CHICAGO – It’s National Mosquito Control Awareness Week, and health officials in Illinois are reminding the public that mosquitoes have appeared earlier this year due to a milder winter and spring, and with that comes the risk of West Nile.

At present, the Illinois Department of Public Health (IDPH) reports that 13 counties around the state have reported positive mosquito samples: Champaign, Cook, Douglas, Fulton, Kane, Hancock, LaSalle, Morgan, Washington, Whiteside, Williamson, Winnebago, and Woodford. Washington County, located approximately 55 miles east of St. Louis, is the closest of the aforementioned counties.

No human cases of West Nile virus have been reported in Illinois thus far in 2024. Last year, the IDPH reported 119 human cases and six deaths, while there were 34 human cases and seven deaths reported in 2022.

A county is considered positive for West Nile if a bird, mosquito batch, horse, or human from that county tests positive for the virus. The IDPH confirms 11 positive mosquito pools and 10 positive birds in the 13 counties. Labs across the state will test mosquito batches and dead birds, as well as sick horses and humans presenting West Nile-like symptoms. Anyone who sees a sick or dead crow, blue jay, robin, or other perching bird is asked to contact their local health department for testing.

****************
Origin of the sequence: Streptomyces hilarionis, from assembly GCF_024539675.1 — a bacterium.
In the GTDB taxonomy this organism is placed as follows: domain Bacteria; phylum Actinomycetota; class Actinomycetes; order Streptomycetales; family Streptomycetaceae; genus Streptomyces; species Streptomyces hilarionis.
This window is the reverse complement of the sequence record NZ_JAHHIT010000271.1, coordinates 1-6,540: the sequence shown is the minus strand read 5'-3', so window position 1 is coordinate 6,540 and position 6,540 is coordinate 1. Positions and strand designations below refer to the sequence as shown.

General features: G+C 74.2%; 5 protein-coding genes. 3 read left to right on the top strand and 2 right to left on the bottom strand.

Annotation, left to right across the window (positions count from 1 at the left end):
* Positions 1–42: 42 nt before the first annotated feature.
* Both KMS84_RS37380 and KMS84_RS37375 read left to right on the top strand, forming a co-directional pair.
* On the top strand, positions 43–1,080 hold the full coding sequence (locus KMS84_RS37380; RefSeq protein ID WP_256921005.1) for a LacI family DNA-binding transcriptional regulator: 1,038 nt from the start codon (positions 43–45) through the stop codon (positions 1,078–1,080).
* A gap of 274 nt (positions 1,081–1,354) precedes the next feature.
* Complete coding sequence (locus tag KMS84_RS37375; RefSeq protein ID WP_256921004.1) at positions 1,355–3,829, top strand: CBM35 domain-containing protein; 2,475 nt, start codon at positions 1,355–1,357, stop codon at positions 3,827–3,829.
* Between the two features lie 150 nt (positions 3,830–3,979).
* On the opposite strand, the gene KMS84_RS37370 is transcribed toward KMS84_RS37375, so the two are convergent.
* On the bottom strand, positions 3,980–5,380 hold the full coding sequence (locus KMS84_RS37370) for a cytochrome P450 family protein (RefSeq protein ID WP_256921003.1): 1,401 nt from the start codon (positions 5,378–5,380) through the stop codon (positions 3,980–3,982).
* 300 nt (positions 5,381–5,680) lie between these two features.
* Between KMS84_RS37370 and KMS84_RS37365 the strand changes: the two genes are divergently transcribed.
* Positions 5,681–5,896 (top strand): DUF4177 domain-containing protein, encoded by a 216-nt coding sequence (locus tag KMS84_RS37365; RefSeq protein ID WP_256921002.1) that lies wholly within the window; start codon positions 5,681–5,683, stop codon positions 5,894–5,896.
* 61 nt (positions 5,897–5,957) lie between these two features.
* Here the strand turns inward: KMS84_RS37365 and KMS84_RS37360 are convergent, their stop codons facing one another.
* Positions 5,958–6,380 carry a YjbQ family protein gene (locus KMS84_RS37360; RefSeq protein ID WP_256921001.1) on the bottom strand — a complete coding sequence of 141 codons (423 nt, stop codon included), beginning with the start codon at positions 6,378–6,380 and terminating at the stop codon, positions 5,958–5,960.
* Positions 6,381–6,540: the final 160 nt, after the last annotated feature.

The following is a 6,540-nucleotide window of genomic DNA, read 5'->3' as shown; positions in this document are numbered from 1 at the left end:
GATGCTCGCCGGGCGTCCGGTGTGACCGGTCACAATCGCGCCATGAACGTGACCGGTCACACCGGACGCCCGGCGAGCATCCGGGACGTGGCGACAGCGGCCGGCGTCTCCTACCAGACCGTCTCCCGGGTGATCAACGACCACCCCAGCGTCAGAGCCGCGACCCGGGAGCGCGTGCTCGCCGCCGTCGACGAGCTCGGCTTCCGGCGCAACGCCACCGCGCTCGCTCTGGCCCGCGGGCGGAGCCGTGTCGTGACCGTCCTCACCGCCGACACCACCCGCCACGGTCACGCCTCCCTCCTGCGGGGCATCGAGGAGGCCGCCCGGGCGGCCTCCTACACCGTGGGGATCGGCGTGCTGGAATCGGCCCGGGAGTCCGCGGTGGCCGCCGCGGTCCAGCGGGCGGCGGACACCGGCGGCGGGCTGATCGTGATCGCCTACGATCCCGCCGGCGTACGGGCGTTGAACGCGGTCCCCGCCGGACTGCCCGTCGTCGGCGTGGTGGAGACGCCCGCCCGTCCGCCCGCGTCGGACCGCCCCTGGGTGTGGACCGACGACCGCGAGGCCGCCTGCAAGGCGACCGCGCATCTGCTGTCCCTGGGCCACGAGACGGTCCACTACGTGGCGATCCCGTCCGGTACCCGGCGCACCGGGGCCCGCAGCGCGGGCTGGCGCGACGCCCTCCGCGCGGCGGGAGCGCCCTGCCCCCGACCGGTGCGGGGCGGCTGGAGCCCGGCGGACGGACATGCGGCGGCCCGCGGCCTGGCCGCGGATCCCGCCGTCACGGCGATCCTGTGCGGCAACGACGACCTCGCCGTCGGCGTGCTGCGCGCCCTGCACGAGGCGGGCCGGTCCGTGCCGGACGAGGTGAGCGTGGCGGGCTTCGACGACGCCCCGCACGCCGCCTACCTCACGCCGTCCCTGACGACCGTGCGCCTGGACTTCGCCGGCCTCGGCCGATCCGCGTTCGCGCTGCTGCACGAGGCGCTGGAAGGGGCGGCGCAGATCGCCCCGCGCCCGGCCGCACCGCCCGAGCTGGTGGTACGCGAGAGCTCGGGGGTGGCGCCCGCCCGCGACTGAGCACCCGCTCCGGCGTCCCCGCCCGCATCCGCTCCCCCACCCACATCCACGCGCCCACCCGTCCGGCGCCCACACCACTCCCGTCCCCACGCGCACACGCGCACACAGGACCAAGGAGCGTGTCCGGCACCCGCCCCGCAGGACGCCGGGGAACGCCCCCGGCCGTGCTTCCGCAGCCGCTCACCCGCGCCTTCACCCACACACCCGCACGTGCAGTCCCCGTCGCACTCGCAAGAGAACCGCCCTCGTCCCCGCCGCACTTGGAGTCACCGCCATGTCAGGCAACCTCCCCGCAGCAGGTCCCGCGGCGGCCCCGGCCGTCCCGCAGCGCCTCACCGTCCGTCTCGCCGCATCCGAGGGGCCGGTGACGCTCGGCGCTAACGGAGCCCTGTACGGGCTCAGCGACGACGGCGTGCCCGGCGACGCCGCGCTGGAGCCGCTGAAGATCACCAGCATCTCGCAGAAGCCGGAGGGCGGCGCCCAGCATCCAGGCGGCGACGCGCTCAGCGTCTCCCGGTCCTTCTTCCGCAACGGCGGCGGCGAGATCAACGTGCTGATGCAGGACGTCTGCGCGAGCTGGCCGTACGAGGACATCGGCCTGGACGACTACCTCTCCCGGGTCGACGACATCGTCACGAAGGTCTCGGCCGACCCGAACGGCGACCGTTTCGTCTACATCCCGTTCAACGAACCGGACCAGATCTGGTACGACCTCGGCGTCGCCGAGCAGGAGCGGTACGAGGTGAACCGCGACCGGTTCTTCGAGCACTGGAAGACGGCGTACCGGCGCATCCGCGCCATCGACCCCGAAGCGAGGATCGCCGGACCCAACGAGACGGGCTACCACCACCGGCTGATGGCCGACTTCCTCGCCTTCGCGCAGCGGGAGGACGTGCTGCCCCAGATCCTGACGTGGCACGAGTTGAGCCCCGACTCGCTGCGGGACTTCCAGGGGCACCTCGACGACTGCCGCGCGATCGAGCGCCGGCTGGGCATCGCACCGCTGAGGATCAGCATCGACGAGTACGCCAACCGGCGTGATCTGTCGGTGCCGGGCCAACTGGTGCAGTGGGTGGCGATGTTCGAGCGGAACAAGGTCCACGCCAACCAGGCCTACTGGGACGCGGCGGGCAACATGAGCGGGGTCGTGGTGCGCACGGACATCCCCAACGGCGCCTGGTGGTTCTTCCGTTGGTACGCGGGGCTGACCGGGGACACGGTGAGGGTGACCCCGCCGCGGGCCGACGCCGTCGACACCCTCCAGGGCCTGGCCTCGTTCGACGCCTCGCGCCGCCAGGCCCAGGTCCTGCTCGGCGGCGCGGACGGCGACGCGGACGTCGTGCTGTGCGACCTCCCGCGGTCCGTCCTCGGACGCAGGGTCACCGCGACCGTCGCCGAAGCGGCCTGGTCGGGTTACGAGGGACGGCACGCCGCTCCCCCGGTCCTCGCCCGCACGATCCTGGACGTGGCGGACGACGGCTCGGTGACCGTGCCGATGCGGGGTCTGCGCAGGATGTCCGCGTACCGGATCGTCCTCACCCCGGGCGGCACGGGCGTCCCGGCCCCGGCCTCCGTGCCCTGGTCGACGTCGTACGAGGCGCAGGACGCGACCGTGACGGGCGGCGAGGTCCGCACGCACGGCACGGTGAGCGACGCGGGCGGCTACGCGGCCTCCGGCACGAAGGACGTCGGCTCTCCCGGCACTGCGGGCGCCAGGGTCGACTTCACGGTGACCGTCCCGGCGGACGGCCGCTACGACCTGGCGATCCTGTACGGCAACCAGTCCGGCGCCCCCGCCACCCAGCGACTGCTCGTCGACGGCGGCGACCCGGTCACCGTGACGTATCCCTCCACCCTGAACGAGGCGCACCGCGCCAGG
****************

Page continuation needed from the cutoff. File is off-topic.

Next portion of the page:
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The health department is reminding everyone they can reduce their exposure by staying indoors when mosquitoes are most active, eliminating sources of standing water, and keeping doors and windows shut in the evening. When outdoors, you can wear long clothing or wear insect repellent with DEET.

The virus is spread through the bite of a mosquito that picked up the virus while feeding on an infected bird.

The CDC says that most people infected with the West Nile virus do not develop any symptoms. About 1 in 5 people who are infected develop a fever with other symptoms such as headaches, body aches, joint pains, vomiting, diarrhea, or rash. Serious illness, such as encephalitis and meningitis, is possible.

The most serious cases of West Nile can be deadly.

People ages 60 and older and people with weakened immune systems are more at risk of getting sick.